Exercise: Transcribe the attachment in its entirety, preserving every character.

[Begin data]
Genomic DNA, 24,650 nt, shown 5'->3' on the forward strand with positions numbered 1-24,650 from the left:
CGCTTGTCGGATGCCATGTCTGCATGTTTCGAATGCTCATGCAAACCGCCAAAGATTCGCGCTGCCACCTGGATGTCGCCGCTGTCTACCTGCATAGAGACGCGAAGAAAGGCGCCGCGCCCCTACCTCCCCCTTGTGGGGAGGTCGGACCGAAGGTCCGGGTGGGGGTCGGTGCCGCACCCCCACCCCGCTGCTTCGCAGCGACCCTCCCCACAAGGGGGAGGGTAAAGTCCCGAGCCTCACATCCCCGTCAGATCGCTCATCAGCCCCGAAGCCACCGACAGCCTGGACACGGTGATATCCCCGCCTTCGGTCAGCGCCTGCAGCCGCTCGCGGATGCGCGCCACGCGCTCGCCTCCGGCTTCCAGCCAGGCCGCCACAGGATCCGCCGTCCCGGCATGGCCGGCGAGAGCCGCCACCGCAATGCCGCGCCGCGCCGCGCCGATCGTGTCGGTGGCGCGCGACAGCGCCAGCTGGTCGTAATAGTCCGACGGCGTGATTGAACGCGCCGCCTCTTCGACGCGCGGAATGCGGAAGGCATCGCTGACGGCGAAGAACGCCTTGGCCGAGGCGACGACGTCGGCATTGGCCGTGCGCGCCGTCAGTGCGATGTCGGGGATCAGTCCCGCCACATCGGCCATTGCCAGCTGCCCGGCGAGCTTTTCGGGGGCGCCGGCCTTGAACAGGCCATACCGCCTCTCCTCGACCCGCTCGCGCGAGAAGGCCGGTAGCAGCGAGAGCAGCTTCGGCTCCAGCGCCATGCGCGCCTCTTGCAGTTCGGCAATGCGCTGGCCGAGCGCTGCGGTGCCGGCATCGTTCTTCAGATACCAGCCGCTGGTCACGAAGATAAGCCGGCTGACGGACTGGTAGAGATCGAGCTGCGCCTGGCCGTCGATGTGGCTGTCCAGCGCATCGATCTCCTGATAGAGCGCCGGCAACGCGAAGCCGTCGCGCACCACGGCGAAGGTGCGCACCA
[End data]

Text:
Genomic DNA, 24,650 nt, shown 5'->3' on the forward strand with positions numbered 1-24,650 from the left:
CGCTTGTCGGATGCCATGTCTGCATGTTTCGAATGCTCATGCAAACCGCCAAAGATTCGCGCTGCCACCTGGATGTCGCCGCTGTCTACCTGCATAGAGACGCGAAGAAAGGCGCCGCGCCCCTACCTCCCCCTTGTGGGGAGGTCGGACCGAAGGTCCGGGTGGGGGTCGGTGCCGCACCCCCACCCCGCTGCTTCGCAGCGACCCTCCCCACAAGGGGGAGGGTAAAGTCCCGAGCCTCACATCCCCGTCAGATCGCTCATCAGCCCCGAAGCCACCGACAGCCTGGACACGGTGATATCCCCGCCTTCGGTCAGCGCCTGCAGCCGCTCGCGGATGCGCGCCACGCGCTCGCCTCCGGCTTCCAGCCAGGCCGCCACAGGATCCGCCGTCCCGGCATGGCCGGCGAGAGCCGCCACCGCAATGCCGCGCCGCGCCGCGCCGATCGTGTCGGTGGCGCGCGACAGCGCCAGCTGGTCGTAATAGTCCGACGGCGTGATTGAACGCGCCGCCTCTTCGACGCGCGGAATGCGGAAGGCATCGCTGACGGCGAAGAACGCCTTGGCCGAGGCGACGACGTCGGCATTGGCCGTGCGCGCCGTCAGTGCGATGTCGGGGATCAGTCCCGCCACATCGGCCATTGCCAGCTGCCCGGCGAGCTTTTCGGGGGCGCCGGCCTTGAACAGGCCATACCGCCTCTCCTCGACCCGCTCGCGCGAGAAGGCCGGTAGCAGCGAGAGCAGCTTCGGCTCCAGCGCCATGCGCGCCTCTTGCAGTTCGGCAATGCGCTGGCCGAGCGCTGCGGTGCCGGCATCGTTCTTCAGATACCAGCCGCTGGTCACGAAGATAAGCCGGCTGACGGACTGGTAGAGATCGAGCTGCGCCTGGCCGTCGATGTGGCTGTCCAGCGCATCGATCTCCTGATAGAGCGCCGGCAACGCGAAGCCGTCGCGCACCACGGCGAAGGTGCGCACCA